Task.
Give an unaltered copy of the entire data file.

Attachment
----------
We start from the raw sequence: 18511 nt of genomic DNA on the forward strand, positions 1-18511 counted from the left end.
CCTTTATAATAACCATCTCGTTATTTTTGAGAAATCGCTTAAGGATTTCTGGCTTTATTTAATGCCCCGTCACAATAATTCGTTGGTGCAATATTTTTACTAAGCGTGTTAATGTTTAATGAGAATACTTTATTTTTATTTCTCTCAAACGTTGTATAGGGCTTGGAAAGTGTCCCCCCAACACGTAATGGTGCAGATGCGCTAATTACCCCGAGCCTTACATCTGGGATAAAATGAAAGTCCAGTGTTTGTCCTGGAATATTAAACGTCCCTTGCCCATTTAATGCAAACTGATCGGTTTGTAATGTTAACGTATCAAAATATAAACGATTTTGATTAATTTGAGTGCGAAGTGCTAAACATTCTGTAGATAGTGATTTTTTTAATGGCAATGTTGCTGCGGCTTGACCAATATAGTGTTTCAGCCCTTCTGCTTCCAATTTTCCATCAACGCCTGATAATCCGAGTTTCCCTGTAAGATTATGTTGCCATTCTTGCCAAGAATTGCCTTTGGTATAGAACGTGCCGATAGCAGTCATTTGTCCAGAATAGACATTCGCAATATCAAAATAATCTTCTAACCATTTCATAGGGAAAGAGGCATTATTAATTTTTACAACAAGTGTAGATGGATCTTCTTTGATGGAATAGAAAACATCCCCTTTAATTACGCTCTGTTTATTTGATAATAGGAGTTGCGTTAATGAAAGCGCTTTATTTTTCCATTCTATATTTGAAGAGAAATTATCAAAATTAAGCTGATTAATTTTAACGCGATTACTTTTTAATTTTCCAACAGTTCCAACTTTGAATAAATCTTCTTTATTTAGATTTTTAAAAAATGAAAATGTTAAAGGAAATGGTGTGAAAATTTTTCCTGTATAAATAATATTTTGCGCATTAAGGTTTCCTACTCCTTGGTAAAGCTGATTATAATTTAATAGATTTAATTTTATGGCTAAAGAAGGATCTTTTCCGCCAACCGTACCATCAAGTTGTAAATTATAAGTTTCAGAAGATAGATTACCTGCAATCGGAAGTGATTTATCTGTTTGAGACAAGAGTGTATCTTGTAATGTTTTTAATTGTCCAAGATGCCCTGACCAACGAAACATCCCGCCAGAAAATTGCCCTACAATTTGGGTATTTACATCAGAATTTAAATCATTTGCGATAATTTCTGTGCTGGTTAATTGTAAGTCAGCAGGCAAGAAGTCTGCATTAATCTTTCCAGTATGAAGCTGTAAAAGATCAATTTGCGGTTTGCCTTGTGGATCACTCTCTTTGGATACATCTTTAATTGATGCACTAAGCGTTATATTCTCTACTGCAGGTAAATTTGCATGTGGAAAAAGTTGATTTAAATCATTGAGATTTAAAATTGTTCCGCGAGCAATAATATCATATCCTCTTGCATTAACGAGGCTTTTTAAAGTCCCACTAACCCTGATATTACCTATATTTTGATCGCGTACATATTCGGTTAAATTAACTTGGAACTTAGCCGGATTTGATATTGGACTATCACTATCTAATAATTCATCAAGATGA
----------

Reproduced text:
We start from the raw sequence: 18511 nt of genomic DNA on the forward strand, positions 1-18511 counted from the left end.
CCTTTATAATAACCATCTCGTTATTTTTGAGAAATCGCTTAAGGATTTCTGGCTTTATTTAATGCCCCGTCACAATAATTCGTTGGTGCAATATTTTTACTAAGCGTGTTAATGTTTAATGAGAATACTTTATTTTTATTTCTCTCAAACGTTGTATAGGGCTTGGAAAGTGTCCCCCCAACACGTAATGGTGCAGATGCGCTAATTACCCCGAGCCTTACATCTGGGATAAAATGAAAGTCCAGTGTTTGTCCTGGAATATTAAACGTCCCTTGCCCATTTAATGCAAACTGATCGGTTTGTAATGTTAACGTATCAAAATATAAACGATTTTGATTAATTTGAGTGCGAAGTGCTAAACATTCTGTAGATAGTGATTTTTTTAATGGCAATGTTGCTGCGGCTTGACCAATATAGTGTTTCAGCCCTTCTGCTTCCAATTTTCCATCAACGCCTGATAATCCGAGTTTCCCTGTAAGATTATGTTGCCATTCTTGCCAAGAATTGCCTTTGGTATAGAACGTGCCGATAGCAGTCATTTGTCCAGAATAGACATTCGCAATATCAAAATAATCTTCTAACCATTTCATAGGGAAAGAGGCATTATTAATTTTTACAACAAGTGTAGATGGATCTTCTTTGATGGAATAGAAAACATCCCCTTTAATTACGCTCTGTTTATTTGATAATAGGAGTTGCGTTAATGAAAGCGCTTTATTTTTCCATTCTATATTTGAAGAGAAATTATCAAAATTAAGCTGATTAATTTTAACGCGATTACTTTTTAATTTTCCAACAGTTCCAACTTTGAATAAATCTTCTTTATTTAGATTTTTAAAAAATGAAAATGTTAAAGGAAATGGTGTGAAAATTTTTCCTGTATAAATAATATTTTGCGCATTAAGGTTTCCTACTCCTTGGTAAAGCTGATTATAATTTAATAGATTTAATTTTATGGCTAAAGAAGGATCTTTTCCGCCAACCGTACCATCAAGTTGTAAATTATAAGTTTCAGAAGATAGATTACCTGCAATCGGAAGTGATTTATCTGTTTGAGACAAGAGTGTATCTTGTAATGTTTTTAATTGTCCAAGATGCCCTGACCAACGAAACATCCCGCCAGAAAATTGCCCTACAATTTGGGTATTTACATCAGAATTTAAATCATTTGCGATAATTTCTGTGCTGGTTAATTGTAAGTCAGCAGGCAAGAAGTCTGCATTAATCTTTCCAGTATGAAGCTGTAAAAGATCAATTTGCGGTTTGCCTTGTGGATCACTCTCTTTGGATACATCTTTAATTGATGCACTAAGCGTTATATTCTCTACTGCAGGTAAATTTGCATGTGGAAAAAGTTGATTTAAATCATTGAGATTTAAAATTGTTCCGCGAGCAATAATATCATATCCTCTTGCATTAACGAGGCTTTTTAAAGTCCCACTAACCCTGATATTACCTATATTTTGATCGCGTACATATTCGGTTAAATTAACTTGGAACTTAGCCGGATTTGATATTGGACTATCACTATCTAATAATTCATCAAGATGA